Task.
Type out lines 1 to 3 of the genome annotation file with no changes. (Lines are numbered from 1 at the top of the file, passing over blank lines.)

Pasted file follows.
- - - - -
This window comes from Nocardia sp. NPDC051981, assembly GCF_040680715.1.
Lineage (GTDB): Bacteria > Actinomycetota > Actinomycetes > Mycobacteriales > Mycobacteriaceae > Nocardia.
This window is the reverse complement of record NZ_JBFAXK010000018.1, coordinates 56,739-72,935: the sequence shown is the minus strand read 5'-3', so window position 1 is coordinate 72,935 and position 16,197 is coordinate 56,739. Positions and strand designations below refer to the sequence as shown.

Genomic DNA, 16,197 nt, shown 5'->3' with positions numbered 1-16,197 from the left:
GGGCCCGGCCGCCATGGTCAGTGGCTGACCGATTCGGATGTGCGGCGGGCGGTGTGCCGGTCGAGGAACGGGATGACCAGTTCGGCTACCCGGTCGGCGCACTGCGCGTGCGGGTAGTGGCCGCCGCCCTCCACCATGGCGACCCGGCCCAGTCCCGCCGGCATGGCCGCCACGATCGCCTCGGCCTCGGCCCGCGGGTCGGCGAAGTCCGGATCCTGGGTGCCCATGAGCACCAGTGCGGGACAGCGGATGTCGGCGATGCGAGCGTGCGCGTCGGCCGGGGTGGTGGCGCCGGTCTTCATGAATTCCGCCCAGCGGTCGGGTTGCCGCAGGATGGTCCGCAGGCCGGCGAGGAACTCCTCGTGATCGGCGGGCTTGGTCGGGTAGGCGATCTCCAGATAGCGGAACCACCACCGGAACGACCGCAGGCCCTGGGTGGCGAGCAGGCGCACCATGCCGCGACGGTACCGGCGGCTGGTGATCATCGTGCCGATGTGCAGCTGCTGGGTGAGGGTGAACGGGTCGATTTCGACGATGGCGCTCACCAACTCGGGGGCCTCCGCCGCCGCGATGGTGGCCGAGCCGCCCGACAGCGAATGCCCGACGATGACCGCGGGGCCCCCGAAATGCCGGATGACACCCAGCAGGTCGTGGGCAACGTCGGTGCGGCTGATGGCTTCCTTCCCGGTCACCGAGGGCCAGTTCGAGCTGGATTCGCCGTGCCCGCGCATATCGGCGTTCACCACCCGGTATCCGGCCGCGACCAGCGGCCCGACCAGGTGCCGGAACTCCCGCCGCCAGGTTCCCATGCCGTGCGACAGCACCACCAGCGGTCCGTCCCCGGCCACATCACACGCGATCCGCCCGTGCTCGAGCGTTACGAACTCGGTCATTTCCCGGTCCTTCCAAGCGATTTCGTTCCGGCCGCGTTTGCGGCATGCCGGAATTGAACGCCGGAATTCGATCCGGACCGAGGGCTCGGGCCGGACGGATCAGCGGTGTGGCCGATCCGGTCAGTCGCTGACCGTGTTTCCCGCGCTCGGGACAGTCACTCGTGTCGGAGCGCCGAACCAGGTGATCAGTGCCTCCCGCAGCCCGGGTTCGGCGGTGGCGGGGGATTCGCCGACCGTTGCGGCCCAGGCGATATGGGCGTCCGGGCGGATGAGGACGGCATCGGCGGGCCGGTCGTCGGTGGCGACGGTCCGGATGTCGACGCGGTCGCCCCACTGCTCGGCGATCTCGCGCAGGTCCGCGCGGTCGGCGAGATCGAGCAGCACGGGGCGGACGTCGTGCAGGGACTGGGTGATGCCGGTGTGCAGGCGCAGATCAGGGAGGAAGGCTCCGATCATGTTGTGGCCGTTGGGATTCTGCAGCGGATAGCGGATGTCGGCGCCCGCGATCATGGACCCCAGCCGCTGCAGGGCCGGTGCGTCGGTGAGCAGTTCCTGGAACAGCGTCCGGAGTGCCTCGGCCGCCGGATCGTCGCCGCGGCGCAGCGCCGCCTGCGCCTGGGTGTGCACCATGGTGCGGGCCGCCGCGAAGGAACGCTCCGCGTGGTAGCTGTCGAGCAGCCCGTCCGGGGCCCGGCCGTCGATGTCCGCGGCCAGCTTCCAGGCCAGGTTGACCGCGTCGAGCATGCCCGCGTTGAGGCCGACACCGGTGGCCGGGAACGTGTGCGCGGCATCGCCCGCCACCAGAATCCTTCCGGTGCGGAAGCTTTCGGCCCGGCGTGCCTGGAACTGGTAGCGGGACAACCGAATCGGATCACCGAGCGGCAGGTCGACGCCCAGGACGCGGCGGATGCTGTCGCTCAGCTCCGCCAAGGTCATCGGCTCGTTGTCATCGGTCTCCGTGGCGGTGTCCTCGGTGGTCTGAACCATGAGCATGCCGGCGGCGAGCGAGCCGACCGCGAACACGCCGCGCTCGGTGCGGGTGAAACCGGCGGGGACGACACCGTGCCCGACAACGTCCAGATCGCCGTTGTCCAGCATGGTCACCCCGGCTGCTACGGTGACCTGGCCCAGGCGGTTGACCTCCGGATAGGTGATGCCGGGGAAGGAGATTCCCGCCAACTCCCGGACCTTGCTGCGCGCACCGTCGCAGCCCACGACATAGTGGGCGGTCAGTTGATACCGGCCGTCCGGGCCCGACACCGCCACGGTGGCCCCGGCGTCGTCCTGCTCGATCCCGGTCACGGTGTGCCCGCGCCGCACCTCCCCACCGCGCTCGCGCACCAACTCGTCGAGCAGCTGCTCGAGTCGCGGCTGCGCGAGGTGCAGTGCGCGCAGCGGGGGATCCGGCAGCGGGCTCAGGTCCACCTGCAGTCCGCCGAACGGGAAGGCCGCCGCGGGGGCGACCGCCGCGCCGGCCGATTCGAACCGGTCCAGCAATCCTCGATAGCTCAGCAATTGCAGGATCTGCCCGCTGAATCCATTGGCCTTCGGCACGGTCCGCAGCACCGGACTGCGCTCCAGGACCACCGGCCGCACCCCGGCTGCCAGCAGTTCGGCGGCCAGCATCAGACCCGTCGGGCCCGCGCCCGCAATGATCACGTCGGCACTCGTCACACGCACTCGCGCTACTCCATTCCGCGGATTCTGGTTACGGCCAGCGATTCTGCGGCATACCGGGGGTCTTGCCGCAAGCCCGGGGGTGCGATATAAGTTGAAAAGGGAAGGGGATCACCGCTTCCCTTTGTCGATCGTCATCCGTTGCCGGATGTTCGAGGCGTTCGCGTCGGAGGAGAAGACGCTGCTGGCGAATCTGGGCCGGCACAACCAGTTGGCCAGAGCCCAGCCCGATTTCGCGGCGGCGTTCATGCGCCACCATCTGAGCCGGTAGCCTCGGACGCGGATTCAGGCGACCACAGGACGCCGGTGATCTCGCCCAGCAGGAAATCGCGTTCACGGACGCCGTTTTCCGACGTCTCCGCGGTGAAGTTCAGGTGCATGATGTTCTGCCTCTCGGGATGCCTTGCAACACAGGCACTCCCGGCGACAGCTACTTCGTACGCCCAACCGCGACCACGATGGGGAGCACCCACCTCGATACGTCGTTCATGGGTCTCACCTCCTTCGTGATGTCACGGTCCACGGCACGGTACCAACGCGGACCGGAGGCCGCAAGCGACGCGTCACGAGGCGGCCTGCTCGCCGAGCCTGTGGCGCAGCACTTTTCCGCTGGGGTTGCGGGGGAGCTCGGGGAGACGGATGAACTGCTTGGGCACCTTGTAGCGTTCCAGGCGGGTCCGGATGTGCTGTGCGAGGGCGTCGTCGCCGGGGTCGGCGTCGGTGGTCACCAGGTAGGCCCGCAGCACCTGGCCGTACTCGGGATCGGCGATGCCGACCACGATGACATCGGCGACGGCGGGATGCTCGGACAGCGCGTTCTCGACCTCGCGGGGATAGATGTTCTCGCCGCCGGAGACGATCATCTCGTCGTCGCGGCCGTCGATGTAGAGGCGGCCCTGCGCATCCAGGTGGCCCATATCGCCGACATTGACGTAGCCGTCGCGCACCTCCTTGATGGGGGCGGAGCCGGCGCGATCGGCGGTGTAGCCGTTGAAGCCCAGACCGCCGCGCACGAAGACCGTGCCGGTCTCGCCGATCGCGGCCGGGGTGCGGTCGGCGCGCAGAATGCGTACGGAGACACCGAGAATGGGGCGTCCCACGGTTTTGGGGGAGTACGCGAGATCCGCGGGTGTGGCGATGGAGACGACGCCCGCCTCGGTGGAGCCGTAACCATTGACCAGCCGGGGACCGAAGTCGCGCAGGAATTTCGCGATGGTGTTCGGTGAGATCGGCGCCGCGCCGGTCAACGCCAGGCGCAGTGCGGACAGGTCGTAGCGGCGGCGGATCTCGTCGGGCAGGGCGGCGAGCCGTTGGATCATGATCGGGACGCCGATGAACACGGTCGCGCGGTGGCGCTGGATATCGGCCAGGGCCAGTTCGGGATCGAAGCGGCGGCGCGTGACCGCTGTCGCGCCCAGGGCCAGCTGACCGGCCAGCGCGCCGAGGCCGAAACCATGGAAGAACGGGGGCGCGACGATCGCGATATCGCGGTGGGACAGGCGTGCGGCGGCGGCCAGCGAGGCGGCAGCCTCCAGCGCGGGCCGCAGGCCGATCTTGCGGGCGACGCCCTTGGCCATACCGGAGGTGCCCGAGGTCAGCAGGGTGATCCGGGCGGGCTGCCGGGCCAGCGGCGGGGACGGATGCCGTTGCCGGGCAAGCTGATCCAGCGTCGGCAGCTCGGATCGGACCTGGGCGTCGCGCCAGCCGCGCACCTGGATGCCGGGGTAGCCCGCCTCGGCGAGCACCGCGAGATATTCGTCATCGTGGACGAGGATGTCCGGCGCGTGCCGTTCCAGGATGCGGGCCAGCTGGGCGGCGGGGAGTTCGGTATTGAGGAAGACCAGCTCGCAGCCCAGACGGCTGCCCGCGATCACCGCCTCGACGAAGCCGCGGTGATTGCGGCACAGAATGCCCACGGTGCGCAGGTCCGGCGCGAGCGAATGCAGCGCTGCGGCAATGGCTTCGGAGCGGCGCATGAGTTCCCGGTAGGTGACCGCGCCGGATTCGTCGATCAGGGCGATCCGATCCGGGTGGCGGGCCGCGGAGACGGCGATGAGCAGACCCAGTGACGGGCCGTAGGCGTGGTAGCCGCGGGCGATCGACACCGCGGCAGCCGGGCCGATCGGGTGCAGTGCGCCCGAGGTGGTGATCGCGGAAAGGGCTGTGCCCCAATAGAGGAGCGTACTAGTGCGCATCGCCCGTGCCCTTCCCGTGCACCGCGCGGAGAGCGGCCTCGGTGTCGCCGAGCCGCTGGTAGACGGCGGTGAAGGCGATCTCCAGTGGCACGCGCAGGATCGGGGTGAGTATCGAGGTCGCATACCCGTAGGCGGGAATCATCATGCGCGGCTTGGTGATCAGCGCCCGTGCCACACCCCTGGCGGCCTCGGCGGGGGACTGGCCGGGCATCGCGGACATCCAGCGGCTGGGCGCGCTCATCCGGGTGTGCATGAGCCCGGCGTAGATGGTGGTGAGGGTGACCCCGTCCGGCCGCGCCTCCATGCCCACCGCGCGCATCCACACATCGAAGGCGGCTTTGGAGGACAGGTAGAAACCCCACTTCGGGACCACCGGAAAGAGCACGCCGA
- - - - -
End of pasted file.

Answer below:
This window comes from Nocardia sp. NPDC051981, assembly GCF_040680715.1.
Lineage (GTDB): Bacteria > Actinomycetota > Actinomycetes > Mycobacteriales > Mycobacteriaceae > Nocardia.
This window is the reverse complement of record NZ_JBFAXK010000018.1, coordinates 56,739-72,935: the sequence shown is the minus strand read 5'-3', so window position 1 is coordinate 72,935 and position 16,197 is coordinate 56,739. Positions and strand designations below refer to the sequence as shown.